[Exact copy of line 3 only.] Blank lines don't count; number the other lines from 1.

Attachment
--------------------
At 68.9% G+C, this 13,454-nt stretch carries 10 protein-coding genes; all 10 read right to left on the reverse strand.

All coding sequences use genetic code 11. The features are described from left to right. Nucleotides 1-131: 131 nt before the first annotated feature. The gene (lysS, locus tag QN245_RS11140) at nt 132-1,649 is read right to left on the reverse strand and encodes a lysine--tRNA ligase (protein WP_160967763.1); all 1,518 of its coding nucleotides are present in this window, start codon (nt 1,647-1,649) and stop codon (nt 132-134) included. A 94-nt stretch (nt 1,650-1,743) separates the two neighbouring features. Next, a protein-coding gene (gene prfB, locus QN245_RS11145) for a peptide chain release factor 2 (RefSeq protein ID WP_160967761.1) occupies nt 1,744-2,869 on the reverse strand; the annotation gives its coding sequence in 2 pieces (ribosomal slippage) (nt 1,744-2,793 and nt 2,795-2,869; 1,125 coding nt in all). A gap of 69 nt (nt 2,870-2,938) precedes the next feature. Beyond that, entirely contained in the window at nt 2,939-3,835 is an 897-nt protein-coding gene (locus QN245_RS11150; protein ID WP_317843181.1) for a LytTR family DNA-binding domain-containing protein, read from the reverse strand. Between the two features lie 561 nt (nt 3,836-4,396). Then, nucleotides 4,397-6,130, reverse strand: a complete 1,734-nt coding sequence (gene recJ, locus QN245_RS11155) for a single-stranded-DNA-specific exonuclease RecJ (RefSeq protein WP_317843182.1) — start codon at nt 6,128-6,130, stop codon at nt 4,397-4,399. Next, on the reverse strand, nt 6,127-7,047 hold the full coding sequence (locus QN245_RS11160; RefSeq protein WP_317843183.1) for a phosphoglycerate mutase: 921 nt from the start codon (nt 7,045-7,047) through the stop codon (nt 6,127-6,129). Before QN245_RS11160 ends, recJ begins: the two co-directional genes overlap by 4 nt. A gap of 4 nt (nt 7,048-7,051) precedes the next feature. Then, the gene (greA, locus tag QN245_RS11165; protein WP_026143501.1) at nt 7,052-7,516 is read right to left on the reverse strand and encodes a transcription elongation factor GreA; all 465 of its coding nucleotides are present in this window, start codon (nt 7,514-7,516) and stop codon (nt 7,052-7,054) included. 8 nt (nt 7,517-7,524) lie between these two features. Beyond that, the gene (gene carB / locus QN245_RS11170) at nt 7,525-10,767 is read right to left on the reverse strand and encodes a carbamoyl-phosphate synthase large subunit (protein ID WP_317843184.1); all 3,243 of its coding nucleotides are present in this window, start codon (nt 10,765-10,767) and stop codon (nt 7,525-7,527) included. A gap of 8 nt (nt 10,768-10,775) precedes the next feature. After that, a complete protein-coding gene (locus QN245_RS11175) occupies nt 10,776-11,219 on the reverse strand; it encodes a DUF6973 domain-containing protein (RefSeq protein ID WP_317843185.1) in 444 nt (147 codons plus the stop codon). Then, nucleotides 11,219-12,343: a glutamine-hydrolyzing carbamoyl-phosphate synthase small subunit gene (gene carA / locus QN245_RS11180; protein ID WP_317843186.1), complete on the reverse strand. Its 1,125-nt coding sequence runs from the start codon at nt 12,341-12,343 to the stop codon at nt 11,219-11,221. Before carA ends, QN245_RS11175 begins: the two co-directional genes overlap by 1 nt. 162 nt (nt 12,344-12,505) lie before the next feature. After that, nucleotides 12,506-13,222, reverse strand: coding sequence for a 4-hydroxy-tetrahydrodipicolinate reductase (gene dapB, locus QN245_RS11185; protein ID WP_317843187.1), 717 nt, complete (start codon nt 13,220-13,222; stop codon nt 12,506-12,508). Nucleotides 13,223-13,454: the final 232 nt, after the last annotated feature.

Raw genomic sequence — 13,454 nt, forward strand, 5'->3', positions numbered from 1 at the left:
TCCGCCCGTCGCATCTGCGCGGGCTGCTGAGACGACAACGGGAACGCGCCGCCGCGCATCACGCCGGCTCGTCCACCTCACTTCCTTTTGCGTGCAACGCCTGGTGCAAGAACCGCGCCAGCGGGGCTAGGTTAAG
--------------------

Raw genomic sequence — 13,454 nt, forward strand, 5'->3', positions numbered from 1 at the left: